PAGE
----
Tiffrz-N-Kidz Chillin' With My Peeps

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    If she's squatting on the ground and shaking her wings out to the side she's just looking for a little turkey-nookie.
     
  7. LadyTurkey

    LadyTurkey Out Of The Brooder

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    I have 3 BBB hens, mine waddle kinda like they are pregnant lol I do monitor their food intake, and make sure they have lots of free range time so they get some exercise . So far no problem, they are about 8 months old.
     
  8. Narragansett

    Narragansett Chillin' With My Peeps

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    Keep in mind that broad breasted birds are not intended to live that long. Restricted feed intake or not, they are a terminal cross, the intent of which is to provide a meat bird that will be processed at a few months of age. In most cases one cannot prevent the inevitable. Feed restriction will only be able to help to delay things, but there is a limit to how much can be restricted without starving the bird. It will continue to grow if given agequate feed amounts, even if not excessive. Broad breasted hens can be kept in some cases long enough to produce fertile eggs, but they must be mated with a non-broad breasted tom. Broad breasted toms are too large to mount the hens without doing some severe damage, and they cannot balance well enough on the hen to complete the job anyway.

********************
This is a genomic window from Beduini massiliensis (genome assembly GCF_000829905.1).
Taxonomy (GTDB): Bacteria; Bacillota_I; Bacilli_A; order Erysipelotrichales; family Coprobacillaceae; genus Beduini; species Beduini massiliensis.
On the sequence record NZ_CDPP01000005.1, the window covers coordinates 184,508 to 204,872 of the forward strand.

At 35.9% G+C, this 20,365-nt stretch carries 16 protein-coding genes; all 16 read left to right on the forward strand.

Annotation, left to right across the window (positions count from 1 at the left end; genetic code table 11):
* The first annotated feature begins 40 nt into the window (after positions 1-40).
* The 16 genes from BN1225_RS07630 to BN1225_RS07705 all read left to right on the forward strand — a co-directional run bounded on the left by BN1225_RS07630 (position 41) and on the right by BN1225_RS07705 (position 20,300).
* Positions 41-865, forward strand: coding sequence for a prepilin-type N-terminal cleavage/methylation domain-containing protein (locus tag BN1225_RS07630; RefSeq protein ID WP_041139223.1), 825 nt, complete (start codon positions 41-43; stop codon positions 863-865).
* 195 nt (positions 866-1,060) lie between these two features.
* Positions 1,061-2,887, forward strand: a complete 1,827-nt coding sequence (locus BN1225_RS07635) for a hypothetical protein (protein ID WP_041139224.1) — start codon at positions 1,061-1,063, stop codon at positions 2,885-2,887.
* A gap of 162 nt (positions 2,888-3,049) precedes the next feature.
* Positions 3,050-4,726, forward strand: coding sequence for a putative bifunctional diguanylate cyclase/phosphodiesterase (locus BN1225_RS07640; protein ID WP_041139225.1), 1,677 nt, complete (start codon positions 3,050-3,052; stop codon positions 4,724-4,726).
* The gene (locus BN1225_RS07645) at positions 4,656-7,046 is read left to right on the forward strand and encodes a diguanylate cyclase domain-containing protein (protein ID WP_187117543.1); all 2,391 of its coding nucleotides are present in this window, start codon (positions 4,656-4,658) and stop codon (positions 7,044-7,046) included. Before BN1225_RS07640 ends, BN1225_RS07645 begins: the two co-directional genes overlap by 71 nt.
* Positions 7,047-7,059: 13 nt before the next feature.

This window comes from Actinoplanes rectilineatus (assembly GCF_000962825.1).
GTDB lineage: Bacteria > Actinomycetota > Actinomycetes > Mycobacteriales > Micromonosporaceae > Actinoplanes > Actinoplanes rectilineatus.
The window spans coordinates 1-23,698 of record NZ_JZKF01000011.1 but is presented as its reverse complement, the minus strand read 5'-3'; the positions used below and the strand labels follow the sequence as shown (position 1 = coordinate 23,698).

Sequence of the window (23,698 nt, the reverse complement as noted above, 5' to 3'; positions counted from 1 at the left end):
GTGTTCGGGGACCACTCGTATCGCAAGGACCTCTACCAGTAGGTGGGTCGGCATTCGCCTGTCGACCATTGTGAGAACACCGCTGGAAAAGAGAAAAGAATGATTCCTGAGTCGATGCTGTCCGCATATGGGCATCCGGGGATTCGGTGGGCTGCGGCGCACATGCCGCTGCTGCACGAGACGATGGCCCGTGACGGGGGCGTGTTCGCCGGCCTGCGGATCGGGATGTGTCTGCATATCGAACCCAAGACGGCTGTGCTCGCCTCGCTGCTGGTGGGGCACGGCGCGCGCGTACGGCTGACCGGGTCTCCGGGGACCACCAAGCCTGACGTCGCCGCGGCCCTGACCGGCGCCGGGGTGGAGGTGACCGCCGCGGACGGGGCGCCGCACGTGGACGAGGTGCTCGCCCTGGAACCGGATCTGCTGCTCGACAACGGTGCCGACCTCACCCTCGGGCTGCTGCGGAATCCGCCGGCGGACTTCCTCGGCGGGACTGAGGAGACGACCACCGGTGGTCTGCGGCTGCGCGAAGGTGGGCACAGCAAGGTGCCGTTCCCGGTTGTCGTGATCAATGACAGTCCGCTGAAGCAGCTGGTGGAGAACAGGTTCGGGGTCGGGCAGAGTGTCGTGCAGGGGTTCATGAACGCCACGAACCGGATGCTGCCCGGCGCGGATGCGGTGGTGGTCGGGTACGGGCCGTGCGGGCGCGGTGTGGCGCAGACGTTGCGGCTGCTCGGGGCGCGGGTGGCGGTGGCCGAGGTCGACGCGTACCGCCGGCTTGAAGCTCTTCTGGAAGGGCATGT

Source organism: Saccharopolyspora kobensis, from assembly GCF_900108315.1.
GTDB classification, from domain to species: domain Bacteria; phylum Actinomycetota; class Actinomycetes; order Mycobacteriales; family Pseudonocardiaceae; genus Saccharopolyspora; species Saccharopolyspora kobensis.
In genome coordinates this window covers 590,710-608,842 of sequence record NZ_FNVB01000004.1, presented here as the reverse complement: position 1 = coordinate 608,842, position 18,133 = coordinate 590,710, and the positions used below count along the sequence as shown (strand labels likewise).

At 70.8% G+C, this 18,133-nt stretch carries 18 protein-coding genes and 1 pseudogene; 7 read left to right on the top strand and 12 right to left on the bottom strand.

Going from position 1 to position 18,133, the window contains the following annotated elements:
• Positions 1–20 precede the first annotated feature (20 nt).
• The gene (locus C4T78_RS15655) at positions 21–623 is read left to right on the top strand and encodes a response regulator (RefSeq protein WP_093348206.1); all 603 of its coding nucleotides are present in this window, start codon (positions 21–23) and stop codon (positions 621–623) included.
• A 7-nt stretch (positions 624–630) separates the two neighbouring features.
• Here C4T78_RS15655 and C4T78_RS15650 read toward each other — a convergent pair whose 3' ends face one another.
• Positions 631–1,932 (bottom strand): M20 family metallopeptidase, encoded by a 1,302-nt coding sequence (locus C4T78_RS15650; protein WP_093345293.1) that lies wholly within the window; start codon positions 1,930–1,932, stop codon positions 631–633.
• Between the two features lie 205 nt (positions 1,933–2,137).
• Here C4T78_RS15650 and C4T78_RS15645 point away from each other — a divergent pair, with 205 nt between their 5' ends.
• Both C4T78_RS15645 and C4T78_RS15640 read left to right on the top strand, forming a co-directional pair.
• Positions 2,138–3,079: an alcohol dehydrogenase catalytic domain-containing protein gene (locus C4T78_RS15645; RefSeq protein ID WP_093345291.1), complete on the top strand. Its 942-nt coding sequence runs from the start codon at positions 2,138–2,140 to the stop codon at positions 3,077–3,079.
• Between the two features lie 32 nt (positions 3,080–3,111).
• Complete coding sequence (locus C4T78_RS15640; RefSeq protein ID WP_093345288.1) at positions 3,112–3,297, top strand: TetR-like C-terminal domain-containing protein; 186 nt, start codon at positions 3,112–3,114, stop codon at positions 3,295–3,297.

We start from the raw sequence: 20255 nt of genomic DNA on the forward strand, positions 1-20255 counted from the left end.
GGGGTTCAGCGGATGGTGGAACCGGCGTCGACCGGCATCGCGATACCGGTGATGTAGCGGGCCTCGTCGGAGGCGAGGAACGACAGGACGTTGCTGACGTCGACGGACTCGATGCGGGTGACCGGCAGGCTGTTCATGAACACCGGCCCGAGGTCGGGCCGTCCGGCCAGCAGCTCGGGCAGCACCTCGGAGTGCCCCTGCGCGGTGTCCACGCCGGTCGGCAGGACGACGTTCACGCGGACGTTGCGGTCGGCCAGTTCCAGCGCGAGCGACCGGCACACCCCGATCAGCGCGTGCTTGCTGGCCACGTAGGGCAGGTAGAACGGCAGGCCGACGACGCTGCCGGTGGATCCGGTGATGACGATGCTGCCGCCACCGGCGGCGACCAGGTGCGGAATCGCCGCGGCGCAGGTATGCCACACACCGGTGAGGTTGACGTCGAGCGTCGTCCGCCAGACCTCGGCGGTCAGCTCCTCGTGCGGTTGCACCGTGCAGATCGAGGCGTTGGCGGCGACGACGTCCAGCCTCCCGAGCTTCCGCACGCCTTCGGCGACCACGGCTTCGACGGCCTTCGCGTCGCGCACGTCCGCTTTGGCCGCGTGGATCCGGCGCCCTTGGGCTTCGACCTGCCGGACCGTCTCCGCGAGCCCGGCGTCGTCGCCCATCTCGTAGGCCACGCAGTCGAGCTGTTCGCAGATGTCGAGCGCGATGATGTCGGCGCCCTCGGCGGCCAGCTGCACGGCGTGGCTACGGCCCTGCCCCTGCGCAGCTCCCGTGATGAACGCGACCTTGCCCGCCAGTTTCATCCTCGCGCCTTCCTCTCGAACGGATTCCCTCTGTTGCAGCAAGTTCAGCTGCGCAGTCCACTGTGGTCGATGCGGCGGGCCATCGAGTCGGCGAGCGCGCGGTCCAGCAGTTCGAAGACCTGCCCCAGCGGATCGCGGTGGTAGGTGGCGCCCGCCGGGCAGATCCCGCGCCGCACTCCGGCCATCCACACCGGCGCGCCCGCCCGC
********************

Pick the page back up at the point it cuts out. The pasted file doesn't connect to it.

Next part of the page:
9. Frosty

    Frosty Chillin' With My Peeps

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    Quote:I held over a BBW hen, as a year old she was laying eggs. Then she tried to nest in the weeds and got killed by a family of raccoons. The next year I had an extra hen and a tom, I kept them thinking I could try AI. When they were 1 1/2 years old, I decided that I wasn't going to have time for that project because of my work schedule and lack of help from the family so they went to Thanksgiving dinner. The tom dressed at 38 pounds, I don't remember the hen size, maybe 28 pounds? In 2009 I had an extra BBB hen and tom and thought I could try again now that I am retired. Spring 2010 my heritage toms killed the BBB tom so I just had the one hen. Some things came up so I didn't incubate any eggs, I thought I could try the following spring and breed her to my Regal Red tom. Unfortunately, when she was close to 2 years old a heavy snow load collapsed my building and she broke her leg so I had to put her down. Now I have a BBW hen hatched in spring 2010 and one from this year. Neither has any difficulty getting around, my 6 month old still perches 4 feet off of the ground. Somebody in another group I belong to had a BB tom pass at 9 years old, I believe to heart failure. They took him to schools so kids could interact with a live turkey and he was quite the gentleman. It is very possible to keep a BB turkey alive and thriving. No, they can't fly after they get too big, but they can still have a good life.

    It is true to say that they have to be mated with a heritage tom (or AI), but they can be kept more than long enough to produce fertile eggs. The really critical part (in my opinion) is to keep the growth slow during the rapid growth stage. After that, watch corn intake and encourage foraging and exercise.
     
  10. Narragansett

    Narragansett Chillin' With My Peeps

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    they can be kept more than long enough to produce fertile eggs

    Despite your lack of success in doing so, yes, it is possible, but it is certainly the exception, not the rule.​